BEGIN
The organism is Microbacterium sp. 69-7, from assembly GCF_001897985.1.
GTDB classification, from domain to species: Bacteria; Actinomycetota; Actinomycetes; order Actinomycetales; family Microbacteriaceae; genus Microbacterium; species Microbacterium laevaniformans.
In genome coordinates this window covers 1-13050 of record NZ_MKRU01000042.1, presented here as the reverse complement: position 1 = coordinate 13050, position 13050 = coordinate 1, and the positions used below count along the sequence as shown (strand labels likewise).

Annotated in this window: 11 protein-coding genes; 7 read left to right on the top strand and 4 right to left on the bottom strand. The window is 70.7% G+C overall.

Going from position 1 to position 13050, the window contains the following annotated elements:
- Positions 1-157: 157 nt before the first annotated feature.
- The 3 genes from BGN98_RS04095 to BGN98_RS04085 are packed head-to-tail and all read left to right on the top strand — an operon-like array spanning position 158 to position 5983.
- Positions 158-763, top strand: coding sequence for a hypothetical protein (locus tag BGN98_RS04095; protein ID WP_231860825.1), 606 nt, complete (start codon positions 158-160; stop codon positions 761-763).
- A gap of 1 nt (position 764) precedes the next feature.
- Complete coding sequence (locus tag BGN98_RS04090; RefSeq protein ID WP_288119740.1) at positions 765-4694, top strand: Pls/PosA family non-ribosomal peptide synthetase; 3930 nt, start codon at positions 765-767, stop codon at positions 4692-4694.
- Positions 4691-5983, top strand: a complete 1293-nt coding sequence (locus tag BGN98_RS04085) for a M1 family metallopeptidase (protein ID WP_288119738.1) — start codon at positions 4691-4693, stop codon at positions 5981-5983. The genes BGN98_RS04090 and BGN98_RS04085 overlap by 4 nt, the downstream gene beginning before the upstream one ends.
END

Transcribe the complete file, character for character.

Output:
The organism is Microbacterium sp. 69-7, from assembly GCF_001897985.1.
GTDB classification, from domain to species: Bacteria; Actinomycetota; Actinomycetes; order Actinomycetales; family Microbacteriaceae; genus Microbacterium; species Microbacterium laevaniformans.
In genome coordinates this window covers 1-13050 of record NZ_MKRU01000042.1, presented here as the reverse complement: position 1 = coordinate 13050, position 13050 = coordinate 1, and the positions used below count along the sequence as shown (strand labels likewise).

Annotated in this window: 11 protein-coding genes; 7 read left to right on the top strand and 4 right to left on the bottom strand. The window is 70.7% G+C overall.

Going from position 1 to position 13050, the window contains the following annotated elements:
- Positions 1-157: 157 nt before the first annotated feature.
- The 3 genes from BGN98_RS04095 to BGN98_RS04085 are packed head-to-tail and all read left to right on the top strand — an operon-like array spanning position 158 to position 5983.
- Positions 158-763, top strand: coding sequence for a hypothetical protein (locus tag BGN98_RS04095; protein ID WP_231860825.1), 606 nt, complete (start codon positions 158-160; stop codon positions 761-763).
- A gap of 1 nt (position 764) precedes the next feature.
- Complete coding sequence (locus tag BGN98_RS04090; RefSeq protein ID WP_288119740.1) at positions 765-4694, top strand: Pls/PosA family non-ribosomal peptide synthetase; 3930 nt, start codon at positions 765-767, stop codon at positions 4692-4694.
- Positions 4691-5983, top strand: a complete 1293-nt coding sequence (locus tag BGN98_RS04085) for a M1 family metallopeptidase (protein ID WP_288119738.1) — start codon at positions 4691-4693, stop codon at positions 5981-5983. The genes BGN98_RS04090 and BGN98_RS04085 overlap by 4 nt, the downstream gene beginning before the upstream one ends.